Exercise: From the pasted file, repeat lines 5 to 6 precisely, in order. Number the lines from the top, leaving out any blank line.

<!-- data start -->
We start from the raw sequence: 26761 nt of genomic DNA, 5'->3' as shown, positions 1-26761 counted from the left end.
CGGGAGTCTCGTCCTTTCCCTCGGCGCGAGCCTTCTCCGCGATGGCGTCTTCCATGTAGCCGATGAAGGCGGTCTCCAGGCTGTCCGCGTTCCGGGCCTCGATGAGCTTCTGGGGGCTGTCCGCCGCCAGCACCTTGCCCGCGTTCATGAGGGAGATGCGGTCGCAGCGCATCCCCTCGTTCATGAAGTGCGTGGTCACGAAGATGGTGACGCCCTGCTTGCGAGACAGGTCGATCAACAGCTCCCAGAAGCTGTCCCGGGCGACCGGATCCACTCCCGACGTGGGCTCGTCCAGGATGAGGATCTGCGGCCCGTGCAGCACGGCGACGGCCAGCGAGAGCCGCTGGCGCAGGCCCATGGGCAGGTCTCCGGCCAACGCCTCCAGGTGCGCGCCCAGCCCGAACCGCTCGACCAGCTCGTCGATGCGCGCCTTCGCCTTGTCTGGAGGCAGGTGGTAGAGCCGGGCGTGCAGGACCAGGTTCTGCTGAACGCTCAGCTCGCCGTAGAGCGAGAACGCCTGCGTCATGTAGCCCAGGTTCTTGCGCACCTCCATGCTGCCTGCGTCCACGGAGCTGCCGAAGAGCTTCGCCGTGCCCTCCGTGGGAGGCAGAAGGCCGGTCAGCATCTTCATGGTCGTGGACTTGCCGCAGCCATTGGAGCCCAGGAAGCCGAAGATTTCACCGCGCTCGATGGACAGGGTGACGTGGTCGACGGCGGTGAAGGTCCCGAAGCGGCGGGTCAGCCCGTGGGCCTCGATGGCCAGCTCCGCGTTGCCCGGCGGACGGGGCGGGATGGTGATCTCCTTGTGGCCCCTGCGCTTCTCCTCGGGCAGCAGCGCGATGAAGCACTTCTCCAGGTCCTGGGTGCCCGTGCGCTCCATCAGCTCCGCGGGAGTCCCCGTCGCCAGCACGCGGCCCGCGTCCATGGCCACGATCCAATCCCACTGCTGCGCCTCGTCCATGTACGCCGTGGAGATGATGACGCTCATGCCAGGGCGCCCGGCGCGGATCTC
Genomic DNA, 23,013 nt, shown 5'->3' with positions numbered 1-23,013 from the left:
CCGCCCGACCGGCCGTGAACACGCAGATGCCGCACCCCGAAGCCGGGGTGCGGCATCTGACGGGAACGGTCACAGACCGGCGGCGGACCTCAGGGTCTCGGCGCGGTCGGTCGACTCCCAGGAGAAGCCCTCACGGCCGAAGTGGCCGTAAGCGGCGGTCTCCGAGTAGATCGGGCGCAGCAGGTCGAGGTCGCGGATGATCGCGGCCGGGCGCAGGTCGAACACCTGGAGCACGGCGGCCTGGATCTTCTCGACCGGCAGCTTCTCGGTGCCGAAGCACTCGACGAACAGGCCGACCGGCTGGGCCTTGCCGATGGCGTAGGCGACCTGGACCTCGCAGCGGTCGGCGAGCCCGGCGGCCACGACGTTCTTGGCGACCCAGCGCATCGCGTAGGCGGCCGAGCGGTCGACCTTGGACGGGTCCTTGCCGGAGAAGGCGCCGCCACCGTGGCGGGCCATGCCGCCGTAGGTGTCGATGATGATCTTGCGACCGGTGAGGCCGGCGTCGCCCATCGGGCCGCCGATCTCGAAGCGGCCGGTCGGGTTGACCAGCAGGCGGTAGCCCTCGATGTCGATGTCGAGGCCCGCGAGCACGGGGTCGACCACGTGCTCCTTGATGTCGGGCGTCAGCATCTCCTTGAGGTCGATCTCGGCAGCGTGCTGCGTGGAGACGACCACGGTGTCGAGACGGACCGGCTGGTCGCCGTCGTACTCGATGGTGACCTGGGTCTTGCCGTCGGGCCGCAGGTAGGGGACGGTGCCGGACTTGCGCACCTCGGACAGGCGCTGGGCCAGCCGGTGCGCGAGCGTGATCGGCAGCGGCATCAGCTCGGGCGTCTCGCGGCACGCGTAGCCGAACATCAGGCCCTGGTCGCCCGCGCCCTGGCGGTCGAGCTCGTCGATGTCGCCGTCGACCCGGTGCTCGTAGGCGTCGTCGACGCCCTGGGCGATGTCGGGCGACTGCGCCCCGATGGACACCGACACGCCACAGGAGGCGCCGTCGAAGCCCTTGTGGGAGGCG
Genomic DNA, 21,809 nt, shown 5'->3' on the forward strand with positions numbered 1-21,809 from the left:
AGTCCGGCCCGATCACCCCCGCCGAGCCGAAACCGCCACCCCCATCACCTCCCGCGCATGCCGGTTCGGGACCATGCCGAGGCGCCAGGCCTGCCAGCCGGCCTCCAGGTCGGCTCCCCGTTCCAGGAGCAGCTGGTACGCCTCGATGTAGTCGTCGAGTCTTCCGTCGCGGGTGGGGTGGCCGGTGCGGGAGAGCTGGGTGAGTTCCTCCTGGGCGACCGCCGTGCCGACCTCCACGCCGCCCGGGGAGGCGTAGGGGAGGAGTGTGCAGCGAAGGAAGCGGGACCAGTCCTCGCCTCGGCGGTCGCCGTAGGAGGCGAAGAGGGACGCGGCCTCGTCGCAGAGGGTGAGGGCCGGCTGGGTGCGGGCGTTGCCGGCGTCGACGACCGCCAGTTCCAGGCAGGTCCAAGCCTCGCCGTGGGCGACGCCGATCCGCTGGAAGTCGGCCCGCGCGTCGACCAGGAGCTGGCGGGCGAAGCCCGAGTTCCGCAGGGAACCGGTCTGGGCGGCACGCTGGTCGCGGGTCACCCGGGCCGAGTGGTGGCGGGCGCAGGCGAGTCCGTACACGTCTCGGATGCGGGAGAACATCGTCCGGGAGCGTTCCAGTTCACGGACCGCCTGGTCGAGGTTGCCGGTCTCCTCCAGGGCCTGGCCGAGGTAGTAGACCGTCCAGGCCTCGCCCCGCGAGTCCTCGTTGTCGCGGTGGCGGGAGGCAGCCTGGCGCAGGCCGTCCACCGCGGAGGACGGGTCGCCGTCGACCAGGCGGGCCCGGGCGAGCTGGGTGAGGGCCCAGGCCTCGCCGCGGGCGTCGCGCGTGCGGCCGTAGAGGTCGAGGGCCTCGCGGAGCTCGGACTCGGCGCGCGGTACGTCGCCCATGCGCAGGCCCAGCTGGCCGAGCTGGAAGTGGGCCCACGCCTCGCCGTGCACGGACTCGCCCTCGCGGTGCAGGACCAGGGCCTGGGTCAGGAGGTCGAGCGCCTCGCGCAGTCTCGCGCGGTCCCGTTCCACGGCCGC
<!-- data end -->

Genomic DNA, 21,809 nt, shown 5'->3' on the forward strand with positions numbered 1-21,809 from the left:
AGTCCGGCCCGATCACCCCCGCCGAGCCGAAACCGCCACCCCCATCACCTCCCGCGCATGCCGGTTCGGGACCATGCCGAGGCGCCAGGCCTGCCAGCCGGCCTCCAGGTCGGCTCCCCGTTCCAGGAGCAGCTGGTACGCCTCGATGTAGTCGTCGAGTCTTCCGTCGCGGGTGGGGTGGCCGGTGCGGGAGAGCTGGGTGAGTTCCTCCTGGGCGACCGCCGTGCCGACCTCCACGCCGCCCGGGGAGGCGTAGGGGAGGAGTGTGCAGCGAAGGAAGCGGGACCAGTCCTCGCCTCGGCGGTCGCCGTAGGAGGCGAAGAGGGACGCGGCCTCGTCGCAGAGGGTGAGGGCCGGCTGGGTGCGGGCGTTGCCGGCGTCGACGACCGCCAGTTCCAGGCAGGTCCAAGCCTCGCCGTGGGCGACGCCGATCCGCTGGAAGTCGGCCCGCGCGTCGACCAGGAGCTGGCGGGCGAAGCCCGAGTTCCGCAGGGAACCGGTCTGGGCGGCACGCTGGTCGCGGGTCACCCGGGCCGAGTGGTGGCGGGCGCAGGCGAGTCCGTACACGTCTCGGATGCGGGAGAACATCGTCCGGGAGCGTTCCAGTTCACGGACCGCCTGGTCGAGGTTGCCGGTCTCCTCCAGGGCCTGGCCGAGGTAGTAGACCGTCCAGGCCTCGCCCCGCGAGTCCTCGTTGTCGCGGTGGCGGGAGGCAGCCTGGCGCAGGCCGTCCACCGCGGAGGACGGGTCGCCGTCGACCAGGCGGGCCCGGGCGAGCTGGGTGAGGGCCCAGGCCTCGCCGCGGGCGTCGCGCGTGCGGCCGTAGAGGTCGAGGGCCTCGCGGAGCTCGGACTCGGCGCGCGGTACGTCGCCCATGCGCAGGCCCAGCTGGCCGAGCTGGAAGTGGGCCCACGCCTCGCCGTGCACGGACTCGCCCTCGCGGTGCAGGACCAGGGCCTGGGTCAGGAGGTCGAGCGCCTCGCGCAGTCTCGCGCGGTCCCGTTCCACGGCCGC